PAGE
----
Supporting World Down’s Syndrome Awareness Day

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Friday 21st March is World Down's Syndrome Awareness Day to raise awareness of what Down's Syndrome is, what it means to have Down's Syndrome, and how people with Down's Syndrome play a vital role in our lives and communities.

This is a personal issue to Nicole and I because our son, Arran, was born in 2012 and has Down's Syndrome. 

This coming Friday many of us will be wearing LOTS OF SOCKS to raise awareness. But not just any socks. other brightly coloured socks, long socks, printed socks, 1 sock…maybe even 3 socks for 3 chromosomes. If you don’t normally wear socks then wear them. 


If you would like to encourage students at your school or college to join us, that would just be wonderful. Please do let us know, tweet us @schudio and we'll share what you're up to - include some photos!

If you'd like to have a little read about where we are up to with Arran I am writing a blog as Arran and I tackle all 214 Wainwrights. (we haven't been out since before Christmas but hope to top 20 fells this year!)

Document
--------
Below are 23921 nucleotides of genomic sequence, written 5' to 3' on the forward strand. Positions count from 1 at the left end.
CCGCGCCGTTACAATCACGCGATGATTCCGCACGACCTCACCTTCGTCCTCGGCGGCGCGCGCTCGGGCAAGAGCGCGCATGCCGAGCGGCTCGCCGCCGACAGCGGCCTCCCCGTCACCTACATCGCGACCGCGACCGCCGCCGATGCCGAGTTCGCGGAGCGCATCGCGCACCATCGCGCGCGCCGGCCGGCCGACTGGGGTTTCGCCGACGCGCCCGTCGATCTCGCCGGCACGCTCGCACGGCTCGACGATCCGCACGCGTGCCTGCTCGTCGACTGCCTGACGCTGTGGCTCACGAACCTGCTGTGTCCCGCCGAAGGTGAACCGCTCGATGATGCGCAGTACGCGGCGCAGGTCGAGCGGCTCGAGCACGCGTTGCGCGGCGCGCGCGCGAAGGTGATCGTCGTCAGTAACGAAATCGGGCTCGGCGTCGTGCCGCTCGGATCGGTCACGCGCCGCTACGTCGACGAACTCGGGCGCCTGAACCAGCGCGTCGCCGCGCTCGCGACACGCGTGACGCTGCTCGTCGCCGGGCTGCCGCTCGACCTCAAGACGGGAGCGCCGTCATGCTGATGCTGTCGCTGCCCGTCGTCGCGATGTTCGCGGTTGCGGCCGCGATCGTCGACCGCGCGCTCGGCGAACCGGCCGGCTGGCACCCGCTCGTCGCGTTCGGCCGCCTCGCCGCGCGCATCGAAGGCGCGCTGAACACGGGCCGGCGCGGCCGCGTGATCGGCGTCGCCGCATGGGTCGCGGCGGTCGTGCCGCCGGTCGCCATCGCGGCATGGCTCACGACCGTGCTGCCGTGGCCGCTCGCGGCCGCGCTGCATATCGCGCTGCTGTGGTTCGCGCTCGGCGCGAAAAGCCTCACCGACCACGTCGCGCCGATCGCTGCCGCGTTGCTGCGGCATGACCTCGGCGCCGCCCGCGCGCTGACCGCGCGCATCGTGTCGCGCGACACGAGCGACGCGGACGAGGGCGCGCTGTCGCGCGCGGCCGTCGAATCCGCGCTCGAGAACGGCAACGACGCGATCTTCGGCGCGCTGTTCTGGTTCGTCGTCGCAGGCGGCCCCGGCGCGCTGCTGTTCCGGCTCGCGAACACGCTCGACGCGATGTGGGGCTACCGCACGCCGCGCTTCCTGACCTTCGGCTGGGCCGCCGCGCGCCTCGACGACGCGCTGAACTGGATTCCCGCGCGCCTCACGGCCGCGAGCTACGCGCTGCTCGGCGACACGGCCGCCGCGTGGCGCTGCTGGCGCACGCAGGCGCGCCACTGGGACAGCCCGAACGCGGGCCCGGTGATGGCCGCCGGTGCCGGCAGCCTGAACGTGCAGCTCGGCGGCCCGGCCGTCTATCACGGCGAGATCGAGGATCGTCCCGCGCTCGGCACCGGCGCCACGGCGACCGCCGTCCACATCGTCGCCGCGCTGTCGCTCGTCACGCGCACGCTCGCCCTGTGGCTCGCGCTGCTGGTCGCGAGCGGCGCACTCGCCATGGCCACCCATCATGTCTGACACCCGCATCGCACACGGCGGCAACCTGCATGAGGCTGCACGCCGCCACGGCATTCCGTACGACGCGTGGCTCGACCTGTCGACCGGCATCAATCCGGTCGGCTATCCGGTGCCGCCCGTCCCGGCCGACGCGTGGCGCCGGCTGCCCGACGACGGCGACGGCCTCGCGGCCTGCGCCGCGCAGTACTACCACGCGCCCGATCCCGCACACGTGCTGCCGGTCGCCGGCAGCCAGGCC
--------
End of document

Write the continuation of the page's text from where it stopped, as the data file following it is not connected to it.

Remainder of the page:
Thanks so much for your time, please do let us know if you're planning to join us in raising awareness for this hugely important issue.

"Health and Wellbeing - Access and Equality for All"

All people with Down syndrome have the right to access healthcare when required on an equal basis with others without discrimination and with proper assessment of the specific health needs of the individual. We will be highlighting that:

  1. Having Down syndrome does not make a person unhealthy.
  2. Down syndrome is a genetic condition, not an illness.
  3. People with Down syndrome may have health issues throughout their lives, just like everyone else and they should have access to healthcare on an equal basis with others.
  4. There are specific known health issues which may affect people with Down syndrome, for which accurate, evidence based information is available.
  5. Health professionals should be aware of these specific issues when treating a person with Down syndrome.
  6. Health professionals should not discriminate against people with Down syndrome by:
  • refusing to treat them;
  • blaming health issues on Down syndrome in general, or;
  • considering only specific known health issues which may affect people with Down syndrome.

Down Syndrome International's WDSD Global Video Event and WDSD Conference will both explore this important area of focus.

To find out more about WDSD World Events visit the dedicated WDSD website.

To show your support for World Down Syndrome everyone is encouraged to wear "Lots of Socks".  You can order official World Down Syndrome Socks from The Down's Syndrome Association Shop.

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